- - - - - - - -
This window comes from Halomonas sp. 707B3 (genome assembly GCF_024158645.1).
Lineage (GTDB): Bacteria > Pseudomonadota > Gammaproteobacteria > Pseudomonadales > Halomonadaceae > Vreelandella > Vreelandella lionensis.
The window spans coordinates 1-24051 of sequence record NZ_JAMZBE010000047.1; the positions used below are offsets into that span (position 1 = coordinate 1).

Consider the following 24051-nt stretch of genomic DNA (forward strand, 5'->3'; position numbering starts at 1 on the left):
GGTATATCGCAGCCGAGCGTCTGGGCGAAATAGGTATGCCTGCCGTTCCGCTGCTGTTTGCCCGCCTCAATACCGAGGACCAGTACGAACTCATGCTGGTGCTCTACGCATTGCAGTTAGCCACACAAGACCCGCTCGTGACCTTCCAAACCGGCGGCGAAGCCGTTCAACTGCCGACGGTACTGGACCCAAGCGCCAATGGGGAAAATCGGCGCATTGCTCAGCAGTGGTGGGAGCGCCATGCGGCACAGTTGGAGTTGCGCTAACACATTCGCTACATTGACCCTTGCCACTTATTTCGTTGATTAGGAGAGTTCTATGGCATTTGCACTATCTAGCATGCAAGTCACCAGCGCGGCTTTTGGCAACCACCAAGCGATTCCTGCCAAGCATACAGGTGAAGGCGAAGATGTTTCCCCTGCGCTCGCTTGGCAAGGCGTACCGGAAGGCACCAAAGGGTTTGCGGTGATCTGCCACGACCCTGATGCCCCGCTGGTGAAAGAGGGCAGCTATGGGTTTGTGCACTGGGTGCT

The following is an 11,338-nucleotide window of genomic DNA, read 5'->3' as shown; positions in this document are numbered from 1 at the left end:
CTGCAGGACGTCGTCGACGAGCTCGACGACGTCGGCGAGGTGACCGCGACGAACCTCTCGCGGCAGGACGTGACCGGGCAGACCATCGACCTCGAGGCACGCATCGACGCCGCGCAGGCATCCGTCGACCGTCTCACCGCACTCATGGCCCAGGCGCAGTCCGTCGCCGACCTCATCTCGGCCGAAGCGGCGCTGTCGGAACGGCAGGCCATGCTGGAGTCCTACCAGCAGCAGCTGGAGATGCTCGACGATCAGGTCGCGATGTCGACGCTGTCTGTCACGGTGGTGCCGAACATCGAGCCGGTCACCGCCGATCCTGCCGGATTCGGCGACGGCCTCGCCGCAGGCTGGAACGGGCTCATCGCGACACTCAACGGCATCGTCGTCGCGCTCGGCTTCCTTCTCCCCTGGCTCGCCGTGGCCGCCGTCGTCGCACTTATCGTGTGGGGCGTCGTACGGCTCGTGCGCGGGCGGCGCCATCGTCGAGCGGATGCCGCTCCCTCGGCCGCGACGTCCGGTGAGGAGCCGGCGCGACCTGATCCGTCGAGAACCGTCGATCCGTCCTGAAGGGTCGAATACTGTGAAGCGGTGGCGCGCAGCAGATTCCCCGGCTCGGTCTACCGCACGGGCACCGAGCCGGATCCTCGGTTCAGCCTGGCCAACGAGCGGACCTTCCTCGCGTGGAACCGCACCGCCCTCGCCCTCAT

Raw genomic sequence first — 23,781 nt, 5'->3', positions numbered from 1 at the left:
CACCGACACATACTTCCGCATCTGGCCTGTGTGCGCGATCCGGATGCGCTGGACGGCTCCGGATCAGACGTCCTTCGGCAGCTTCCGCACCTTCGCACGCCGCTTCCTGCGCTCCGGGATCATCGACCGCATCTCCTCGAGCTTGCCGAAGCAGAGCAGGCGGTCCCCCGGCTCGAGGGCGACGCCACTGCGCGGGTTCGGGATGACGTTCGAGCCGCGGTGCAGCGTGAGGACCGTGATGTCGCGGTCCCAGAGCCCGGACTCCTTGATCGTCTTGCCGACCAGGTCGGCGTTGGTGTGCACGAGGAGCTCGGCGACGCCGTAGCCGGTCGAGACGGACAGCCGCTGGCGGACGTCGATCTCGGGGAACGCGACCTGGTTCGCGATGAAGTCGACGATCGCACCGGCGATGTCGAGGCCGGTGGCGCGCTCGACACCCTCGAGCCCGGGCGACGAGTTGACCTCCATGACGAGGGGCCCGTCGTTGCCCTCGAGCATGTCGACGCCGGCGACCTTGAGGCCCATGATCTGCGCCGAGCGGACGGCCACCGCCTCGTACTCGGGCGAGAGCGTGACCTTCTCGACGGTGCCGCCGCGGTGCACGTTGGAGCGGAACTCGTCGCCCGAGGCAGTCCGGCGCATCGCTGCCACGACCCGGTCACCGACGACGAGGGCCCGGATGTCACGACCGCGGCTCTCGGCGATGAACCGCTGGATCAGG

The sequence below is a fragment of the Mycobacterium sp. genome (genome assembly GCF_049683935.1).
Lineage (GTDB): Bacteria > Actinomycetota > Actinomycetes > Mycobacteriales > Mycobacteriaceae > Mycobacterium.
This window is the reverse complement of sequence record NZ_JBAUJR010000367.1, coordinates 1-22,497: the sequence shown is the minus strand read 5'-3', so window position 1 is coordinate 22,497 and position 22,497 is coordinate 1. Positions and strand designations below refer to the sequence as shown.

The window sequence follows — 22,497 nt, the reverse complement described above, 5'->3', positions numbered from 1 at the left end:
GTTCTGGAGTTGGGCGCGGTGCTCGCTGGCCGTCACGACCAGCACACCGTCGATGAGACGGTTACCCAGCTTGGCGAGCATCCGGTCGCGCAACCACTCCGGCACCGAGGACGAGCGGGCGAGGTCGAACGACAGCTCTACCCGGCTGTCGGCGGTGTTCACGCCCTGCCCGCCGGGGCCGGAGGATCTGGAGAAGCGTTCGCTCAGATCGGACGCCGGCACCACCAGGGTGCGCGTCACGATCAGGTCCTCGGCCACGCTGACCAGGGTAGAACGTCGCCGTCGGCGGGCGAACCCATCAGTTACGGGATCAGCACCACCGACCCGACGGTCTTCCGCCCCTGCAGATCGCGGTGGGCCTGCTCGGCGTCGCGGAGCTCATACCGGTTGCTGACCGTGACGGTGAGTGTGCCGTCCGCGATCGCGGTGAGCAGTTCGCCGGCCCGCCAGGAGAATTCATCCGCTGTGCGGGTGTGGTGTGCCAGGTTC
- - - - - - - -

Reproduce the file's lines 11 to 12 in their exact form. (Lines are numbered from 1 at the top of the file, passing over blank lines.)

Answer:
Lineage (GTDB): Bacteria > Actinomycetota > Actinomycetes > Mycobacteriales > Mycobacteriaceae > Mycobacterium.
This window is the reverse complement of sequence record NZ_JBAUJR010000367.1, coordinates 1-22,497: the sequence shown is the minus strand read 5'-3', so window position 1 is coordinate 22,497 and position 22,497 is coordinate 1. Positions and strand designations below refer to the sequence as shown.